Wilco & Jeff Tweedy respond to calls for Sky Blue Sky refunds
Wilco are scheduled to bring their Mexico concert vacation, Sky Blue Sky, back this year, beginning next week on Monday, January 17 in Riviera Maya. When the fest was announced back in May, the Covid situation was very different than the present, with the Omicron variant sending cases surging to all time highs across the country. Waxahatchee, Mountain Man, and Julian Lage have all since dropped out of the fest (Soccer Mommy and Ohmme will replace them), and some fans, worried about being unable to fly home after testing positive in Mexico, have started a petition asking for the option of getting refunds. So far, they haven't been successful; fest promoter Cloud 9 says in the Covid updates section that "Your Sky Blue Sky vacation is non-refundable," and Rolling Stone reports that a January 1 email to attendees from Cloud 9 reads, "economic realities restrict us from offering full refunds." The email gave the option to transfer tickets to people on the waitlist, with Cloud 9 offering to waive transfer fees.
In a statement to Pitchfork, Cloud 9 defended not offering refunds, writing, "Regarding traveling in and out of Mexico, the CDC put the testing requirement in place back in January 2021, before the event was announced or on sale. This has been a known factor for traveling back into the U.S. from anywhere in the world for a year now." Their statement continues:
Just as event organizers have to make non-refundable commitments to the resort approximately one year in advance, fans who make a reservation to attend the event also acknowledge that their trip is non-refundable. This is made clear at the time of booking.
It’s always a good idea to add travel insurance when booking a trip so far out, particularly in the winter months when travel delays, weather and illness can interrupt plans. Travel insurance has been recommended since the on sale and there are policies that can still be purchased up until the event. Complimentary extended stays are also offered by the resort and their third-party medical provider for any positive cases that may occur in Mexico until cleared for return travel.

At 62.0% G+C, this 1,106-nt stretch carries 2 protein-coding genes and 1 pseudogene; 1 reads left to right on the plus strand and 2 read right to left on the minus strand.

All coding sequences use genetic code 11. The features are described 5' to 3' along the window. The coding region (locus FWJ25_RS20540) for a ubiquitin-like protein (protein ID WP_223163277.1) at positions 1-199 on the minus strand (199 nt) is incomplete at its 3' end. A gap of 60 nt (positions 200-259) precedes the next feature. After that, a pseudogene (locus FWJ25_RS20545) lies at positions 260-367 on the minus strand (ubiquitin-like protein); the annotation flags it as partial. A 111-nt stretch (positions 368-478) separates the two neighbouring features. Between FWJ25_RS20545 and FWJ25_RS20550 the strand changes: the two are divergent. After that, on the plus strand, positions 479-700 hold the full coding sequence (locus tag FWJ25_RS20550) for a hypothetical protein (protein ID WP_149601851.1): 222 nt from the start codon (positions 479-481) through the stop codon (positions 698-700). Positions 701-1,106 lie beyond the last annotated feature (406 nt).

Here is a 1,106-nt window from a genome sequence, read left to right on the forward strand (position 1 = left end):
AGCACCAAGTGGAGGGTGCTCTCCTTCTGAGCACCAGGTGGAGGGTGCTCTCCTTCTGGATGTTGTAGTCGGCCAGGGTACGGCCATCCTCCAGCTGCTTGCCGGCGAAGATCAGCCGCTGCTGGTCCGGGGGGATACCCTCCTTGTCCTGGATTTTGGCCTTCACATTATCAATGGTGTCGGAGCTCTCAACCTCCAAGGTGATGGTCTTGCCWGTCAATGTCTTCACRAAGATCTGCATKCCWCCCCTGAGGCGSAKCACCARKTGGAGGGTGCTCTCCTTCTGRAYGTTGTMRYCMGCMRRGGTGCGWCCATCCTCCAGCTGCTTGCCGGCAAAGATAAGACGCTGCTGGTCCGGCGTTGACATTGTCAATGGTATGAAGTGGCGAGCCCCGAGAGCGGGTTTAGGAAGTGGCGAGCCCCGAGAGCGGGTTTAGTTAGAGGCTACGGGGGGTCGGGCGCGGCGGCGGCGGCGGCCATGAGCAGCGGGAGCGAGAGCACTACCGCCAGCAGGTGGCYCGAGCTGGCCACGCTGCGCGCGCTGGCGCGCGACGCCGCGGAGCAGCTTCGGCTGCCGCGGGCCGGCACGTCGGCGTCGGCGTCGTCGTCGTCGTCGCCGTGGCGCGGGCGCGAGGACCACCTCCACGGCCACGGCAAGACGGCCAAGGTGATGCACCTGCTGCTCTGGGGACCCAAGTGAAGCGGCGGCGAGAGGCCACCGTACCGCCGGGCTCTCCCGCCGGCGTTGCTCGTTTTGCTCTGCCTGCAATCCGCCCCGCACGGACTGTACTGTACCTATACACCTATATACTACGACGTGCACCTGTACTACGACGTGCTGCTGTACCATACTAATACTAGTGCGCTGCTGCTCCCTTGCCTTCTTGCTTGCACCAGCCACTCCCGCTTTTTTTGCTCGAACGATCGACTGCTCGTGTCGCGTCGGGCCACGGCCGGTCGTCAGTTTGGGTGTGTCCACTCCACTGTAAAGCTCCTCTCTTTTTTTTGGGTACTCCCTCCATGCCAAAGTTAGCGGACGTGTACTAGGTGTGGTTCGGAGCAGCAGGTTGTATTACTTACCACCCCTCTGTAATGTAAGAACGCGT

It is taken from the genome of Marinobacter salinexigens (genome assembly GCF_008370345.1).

As a service to the fans, Cloud 9 has extended and waived all last minute room transfer fees for anyone who has had a change of heart or is unable to attend, up through the day of check in. A refund, or the ability to hold one’e spot for a rescheduled date, will be available to purchasers if the event were to be postponed. The event is moving forward as planned.
A representative for Wilco told Rolling Stone that they don't have control over giving ticketholders refunds for the event, either. "With respect to the Sky Blue Sky festival, Wilco has been independently contracted to perform at this event and to have their name used to promote sales of tickets, in the same manner as most other live appearances by the group," the statement reads. "The festival promoter, Cloud 9, is solely responsible for and determines all ticketing policies, including pricing and availability of refunds or credits."
Jeff Tweedy also addressed the issue during an Instagram livestream on Thursday night (1/6), saying, "I 100% understand all the anxiety and anger and confusion that has been surrounding the SkyBlueSky festival. Wilco, we’re in a similar boat to everyone, not the same boat obviously, but a similar boat in that we’re trying to figure it out. We’re a contracted entity for this event... We’re hoping there’s some situation that becomes clear and resolves itself in a way that makes everyone happy. I find that to be an unlikely outcome at this point. I don’t think there’s anybody intentionally trying to fuck anybody over. I think there are a lot of rocks and a lot of hard places to be in on this particular topic."
Meanwhile, Dead & Compapny were on the verge of going ahead with their concert vacation, Playing in the Sand, earlier this month, even after John Mayer contracted Covid, but it wound up being cancelled at the last minute, less than 24 hours before it was to have begun.